As the country edges towards some sort of normality and businesses return to a more recognisable way of working, there’s an opportunity for organisations to consider how they can further support their customers in these challenging times.

While the last year or so has provided an unexpected, although perhaps unwelcome, chance for some to top-up savings pots, for others it has proved increasingly uncertain with many household budgets coming under added pressure.

There are some simple options that could be a welcome bonus for those customers finding financial life a little more strained in current times; a choice of payment options and ways to sign-up, the chance to settle large bills or pay for bigger ticket items in instalments, or the freedom to choose a payment date that suits them.

The benefits of Direct Debit for household bill payments are well documented for both biller and bill payer – cheaper and easier for both to manage and, for the customer, the added security of the protection afforded by the Direct Debit Guarantee.

But, that’s not all. The option for businesses to offer payment dates which suit their customers is also an important consideration, and could make all the difference in helping people more easily manage their finances.

More from Pay.UK: Getting started with Direct Debit.

More from Access PaySuite: Improving subscription renewal rates.

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Pandemic drives annual surge in account to account payments and contactless transactions in UK (via Finextra)

During 2020 the number of contactless payments made in the UK increased by 12% to 9.6 billion payments, with the pandemic driving a mass-market switch away from physical cash.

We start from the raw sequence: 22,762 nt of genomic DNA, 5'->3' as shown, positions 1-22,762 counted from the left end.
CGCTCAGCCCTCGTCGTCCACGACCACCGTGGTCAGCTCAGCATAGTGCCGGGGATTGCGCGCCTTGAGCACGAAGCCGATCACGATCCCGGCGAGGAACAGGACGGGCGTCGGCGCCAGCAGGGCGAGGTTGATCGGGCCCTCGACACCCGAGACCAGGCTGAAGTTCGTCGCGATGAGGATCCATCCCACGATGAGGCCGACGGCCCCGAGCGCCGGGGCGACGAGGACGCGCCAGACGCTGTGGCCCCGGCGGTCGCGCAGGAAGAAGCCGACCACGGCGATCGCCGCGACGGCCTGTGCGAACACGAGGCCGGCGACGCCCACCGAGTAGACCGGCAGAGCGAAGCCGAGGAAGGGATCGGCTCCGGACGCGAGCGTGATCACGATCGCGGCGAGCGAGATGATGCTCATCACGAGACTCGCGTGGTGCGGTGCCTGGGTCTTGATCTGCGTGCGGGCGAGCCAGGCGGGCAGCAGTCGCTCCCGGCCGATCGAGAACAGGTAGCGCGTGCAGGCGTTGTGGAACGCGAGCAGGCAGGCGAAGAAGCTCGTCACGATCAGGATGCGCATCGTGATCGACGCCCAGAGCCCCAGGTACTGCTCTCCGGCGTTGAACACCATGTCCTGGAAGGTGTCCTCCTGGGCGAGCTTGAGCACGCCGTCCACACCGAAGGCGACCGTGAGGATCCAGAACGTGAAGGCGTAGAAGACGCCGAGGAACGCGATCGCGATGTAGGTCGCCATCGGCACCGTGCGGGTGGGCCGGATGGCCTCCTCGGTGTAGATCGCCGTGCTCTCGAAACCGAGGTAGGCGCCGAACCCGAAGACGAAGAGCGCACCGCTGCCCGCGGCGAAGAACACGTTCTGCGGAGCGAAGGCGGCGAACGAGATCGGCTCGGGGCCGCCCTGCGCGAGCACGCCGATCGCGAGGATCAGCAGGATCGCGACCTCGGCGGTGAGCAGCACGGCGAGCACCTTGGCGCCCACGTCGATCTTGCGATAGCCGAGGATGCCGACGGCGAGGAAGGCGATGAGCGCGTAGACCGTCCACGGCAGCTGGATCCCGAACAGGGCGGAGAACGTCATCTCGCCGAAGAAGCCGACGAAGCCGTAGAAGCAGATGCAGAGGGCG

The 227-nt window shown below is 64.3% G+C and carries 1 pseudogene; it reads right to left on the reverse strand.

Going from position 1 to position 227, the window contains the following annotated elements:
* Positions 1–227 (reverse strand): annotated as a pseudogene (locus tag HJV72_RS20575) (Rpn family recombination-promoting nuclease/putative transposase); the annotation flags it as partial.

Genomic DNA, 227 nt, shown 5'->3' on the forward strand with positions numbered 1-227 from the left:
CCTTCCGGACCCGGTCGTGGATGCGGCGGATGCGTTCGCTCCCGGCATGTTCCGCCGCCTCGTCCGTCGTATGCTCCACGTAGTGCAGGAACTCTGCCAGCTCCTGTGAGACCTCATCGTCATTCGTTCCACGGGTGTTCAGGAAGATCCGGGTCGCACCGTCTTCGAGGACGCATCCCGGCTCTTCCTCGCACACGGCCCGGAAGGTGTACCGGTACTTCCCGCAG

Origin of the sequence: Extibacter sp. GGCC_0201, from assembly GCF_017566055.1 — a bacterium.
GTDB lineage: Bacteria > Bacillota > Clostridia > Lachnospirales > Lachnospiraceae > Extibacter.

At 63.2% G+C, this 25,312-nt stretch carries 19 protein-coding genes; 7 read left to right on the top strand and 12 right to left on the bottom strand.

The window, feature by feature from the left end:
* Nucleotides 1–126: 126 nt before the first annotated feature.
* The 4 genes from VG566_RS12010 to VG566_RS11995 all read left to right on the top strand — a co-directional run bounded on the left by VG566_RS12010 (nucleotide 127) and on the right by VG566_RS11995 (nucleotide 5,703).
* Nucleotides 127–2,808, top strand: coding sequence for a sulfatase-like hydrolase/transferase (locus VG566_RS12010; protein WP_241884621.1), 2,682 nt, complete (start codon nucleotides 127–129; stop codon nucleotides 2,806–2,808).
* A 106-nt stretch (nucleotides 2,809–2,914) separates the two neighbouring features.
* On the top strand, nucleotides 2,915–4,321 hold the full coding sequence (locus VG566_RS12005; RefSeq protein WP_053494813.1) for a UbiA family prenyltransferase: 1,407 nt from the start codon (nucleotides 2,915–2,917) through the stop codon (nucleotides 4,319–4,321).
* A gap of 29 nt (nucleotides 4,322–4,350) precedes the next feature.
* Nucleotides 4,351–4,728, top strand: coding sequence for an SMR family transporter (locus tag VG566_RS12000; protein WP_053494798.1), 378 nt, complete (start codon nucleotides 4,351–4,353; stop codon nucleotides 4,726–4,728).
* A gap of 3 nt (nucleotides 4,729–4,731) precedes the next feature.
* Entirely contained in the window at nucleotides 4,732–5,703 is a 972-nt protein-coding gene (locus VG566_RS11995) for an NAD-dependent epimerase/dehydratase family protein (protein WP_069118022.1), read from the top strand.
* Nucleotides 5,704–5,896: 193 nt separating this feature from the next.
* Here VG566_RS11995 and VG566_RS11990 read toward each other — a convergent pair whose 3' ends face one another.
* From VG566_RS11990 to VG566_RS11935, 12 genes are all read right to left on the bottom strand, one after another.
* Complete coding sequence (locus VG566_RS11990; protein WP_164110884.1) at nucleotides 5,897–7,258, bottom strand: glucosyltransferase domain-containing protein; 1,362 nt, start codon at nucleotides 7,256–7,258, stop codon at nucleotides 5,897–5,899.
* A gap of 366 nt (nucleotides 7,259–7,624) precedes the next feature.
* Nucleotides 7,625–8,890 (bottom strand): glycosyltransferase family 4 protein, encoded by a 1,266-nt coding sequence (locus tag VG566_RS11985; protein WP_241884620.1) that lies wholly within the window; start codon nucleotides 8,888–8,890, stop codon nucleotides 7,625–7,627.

The latest figures from UK Finance show that overall, contactless payments accounted for more than a quarter of all UK payments. In the last four years tap-and-go transactions have jumped from being just seven per cent of all payments to 27%.

The pandemic resulted in some marked changes in payments behaviour and while it’s too early to say whether they are permanent changes, we did see an acceleration in some existing trends such as the reduction in cash usage and the growth in contactless and mobile payments.

David Postings, CEO, UK Finance.

Finextra report on the growth in account-to-account payments, with 54% of all business-to-business payments made via Faster Payments. The instant payment rail notched up a 21% increase in volumes year-on-year.

It seems more businesses - and even some consumers - are catching on to the benefits associated with account-to-account payments, such as greater convenience, reduced churn and significantly lower costs compared to cards.

It seems more businesses - and even some consumers - are catching on to the benefits associated with account-to-account payments, such as greater convenience, reduced churn and significantly lower costs compared to cards.

As open banking payments - which are built on Faster Payment rails - grow in popularity, we expect a credible challenge to the dominance of cards. You only have to look at a case like the Netherlands, with its account-to-account iDEAL payment system now used for more than half of eCommerce transactions, to see the opportunity when this payment form comes to full maturity.

Siamac Rezaiezadeh, director of product marketing, GoCardless

More: Pandemic drives annual surge in A2A payments and contactless transactions in UK.

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Longer Read: Payments 2025 and beyond

Payments 2025 and beyond - navigating the payments matrix and charting a course amid evolution and revolution by PWC.

PWC report that the financial services industry is in the midst of a significant transformation, accelerated by the COVID-19 pandemic. And given the key role digitisation plays in the financial lives of more and more of the world’s population, electronic payments are at the epicentre of this transformation.

Payments are becoming increasingly cashless, and the industry’s role in fostering inclusion has become a significant priority. Payments also are supporting the development of digital economies and are driving innovation — all while functioning as a stable backbone for our economies. 

PWC’s report launches their 2025 and Beyond series which focuses on the payments industry and the key themes that are influencing it. PWC state that how the industry responds to these trends will define how successful it is in the coming years and its impact on society overall.

More: Charting a course amid evolution and revolution.